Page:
One of the most pressing challenges for the writer is how best to address the political and social crises of the present moment. This challenge is especially tricky for the writer of speculative fiction. Whilst it might appear that science fiction as a mode of literature has a natural advantage in tackling themes of climate catastrophe, government authoritarianism, and the corrosive effects of populism upon the body politic, its useful armoury of specialist tools have often been misused as blunt instruments. While authors such as Dave Hutchinson, James Bradley, Jane Rawson, N. K. Jemisin, Tim Maughan, E. J. Swift, and Kim Stanley Robinson have for some years been employing their fiction in the discussion of urgent environmental themes, there has been a corresponding proliferation of more derivative works, with each apocalypse vaster more deadly and more logic-resistant than the last. There’s no harm in such entertainments in and of themselves, though overused tropes rapidly become stale, and as a cumulative force it might be argued they wear out the very language we should be sharpening.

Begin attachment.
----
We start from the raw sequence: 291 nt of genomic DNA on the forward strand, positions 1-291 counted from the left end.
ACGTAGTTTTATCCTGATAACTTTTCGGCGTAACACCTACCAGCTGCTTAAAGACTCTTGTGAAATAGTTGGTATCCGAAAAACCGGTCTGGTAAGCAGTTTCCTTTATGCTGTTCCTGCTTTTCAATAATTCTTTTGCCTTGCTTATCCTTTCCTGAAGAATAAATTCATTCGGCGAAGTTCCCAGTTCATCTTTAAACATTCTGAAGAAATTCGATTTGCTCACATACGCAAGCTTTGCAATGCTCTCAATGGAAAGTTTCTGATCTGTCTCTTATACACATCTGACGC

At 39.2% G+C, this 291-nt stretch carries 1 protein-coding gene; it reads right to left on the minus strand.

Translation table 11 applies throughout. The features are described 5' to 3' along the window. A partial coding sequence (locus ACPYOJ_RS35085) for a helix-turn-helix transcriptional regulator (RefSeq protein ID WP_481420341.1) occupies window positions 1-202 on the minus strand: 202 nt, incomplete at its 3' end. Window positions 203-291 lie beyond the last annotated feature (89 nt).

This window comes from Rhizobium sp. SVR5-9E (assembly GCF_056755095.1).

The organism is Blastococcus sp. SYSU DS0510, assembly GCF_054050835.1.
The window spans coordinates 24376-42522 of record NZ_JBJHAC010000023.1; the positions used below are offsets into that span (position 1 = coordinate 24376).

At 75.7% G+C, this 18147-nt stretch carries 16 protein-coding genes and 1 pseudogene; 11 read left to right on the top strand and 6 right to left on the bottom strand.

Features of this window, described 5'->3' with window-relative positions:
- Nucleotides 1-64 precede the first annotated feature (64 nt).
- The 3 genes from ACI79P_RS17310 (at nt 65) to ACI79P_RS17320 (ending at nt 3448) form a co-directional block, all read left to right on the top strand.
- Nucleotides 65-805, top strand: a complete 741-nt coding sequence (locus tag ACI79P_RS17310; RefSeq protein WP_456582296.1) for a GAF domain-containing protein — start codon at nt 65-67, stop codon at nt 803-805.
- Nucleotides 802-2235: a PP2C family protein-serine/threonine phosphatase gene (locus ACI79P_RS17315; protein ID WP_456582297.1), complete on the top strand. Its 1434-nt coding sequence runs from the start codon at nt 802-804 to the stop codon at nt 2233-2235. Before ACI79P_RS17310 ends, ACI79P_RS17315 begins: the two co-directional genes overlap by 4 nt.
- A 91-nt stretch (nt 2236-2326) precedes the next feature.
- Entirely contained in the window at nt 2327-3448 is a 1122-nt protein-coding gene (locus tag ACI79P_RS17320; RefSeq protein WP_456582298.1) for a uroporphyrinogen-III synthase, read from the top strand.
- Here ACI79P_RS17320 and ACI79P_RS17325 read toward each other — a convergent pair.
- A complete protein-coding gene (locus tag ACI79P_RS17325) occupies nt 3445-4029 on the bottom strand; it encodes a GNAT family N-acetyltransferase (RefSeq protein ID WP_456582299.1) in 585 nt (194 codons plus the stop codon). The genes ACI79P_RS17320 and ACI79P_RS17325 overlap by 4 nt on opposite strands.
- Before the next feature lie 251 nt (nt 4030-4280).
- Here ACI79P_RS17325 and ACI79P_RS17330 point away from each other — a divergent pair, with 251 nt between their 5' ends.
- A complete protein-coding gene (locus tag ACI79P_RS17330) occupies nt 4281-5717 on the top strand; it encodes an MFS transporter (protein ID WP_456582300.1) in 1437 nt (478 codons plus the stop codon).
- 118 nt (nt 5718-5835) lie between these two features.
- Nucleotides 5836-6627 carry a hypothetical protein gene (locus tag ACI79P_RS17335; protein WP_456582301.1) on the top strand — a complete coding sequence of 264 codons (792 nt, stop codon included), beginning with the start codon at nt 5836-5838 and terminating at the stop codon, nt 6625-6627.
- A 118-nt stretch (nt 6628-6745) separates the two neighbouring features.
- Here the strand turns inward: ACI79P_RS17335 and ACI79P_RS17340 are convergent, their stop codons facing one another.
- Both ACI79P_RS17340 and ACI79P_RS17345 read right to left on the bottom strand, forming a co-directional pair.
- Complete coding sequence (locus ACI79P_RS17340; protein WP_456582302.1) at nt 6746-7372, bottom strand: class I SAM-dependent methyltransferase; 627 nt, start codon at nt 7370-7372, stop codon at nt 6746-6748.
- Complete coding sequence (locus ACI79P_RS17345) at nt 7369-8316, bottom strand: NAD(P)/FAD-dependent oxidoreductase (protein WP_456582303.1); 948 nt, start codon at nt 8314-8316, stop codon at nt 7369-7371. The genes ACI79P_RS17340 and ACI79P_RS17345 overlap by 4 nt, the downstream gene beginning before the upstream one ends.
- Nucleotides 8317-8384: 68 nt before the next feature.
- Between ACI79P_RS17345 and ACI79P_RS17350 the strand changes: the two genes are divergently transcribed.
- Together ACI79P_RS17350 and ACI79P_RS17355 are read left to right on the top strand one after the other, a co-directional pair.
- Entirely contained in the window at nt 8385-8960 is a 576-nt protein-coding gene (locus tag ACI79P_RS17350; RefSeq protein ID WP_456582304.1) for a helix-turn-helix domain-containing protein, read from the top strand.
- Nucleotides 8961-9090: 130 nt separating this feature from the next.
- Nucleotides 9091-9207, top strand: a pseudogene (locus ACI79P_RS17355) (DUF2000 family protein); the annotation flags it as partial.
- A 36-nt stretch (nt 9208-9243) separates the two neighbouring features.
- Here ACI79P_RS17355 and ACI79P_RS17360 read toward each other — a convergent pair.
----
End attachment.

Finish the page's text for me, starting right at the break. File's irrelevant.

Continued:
For the writer who views science fiction as a more radical proposition, the challenge lies in rendering the iconography of disaster newly resonant. For the past five years or so, the Manchester writer M. T. Hill has been creating a series of works in which the idea of societal collapse still feels powerfully threatening. An undercurrent of unease thrums beneath every sentence he writes, furthering the suspicion that the apocalypse may already be happening. Hill’s science fiction is less about the surround-sound sensory overload that is IMAX than the covert video clip, the instantly stifled rumour, the toxic waste dumped illegally in a hospital burn barrel.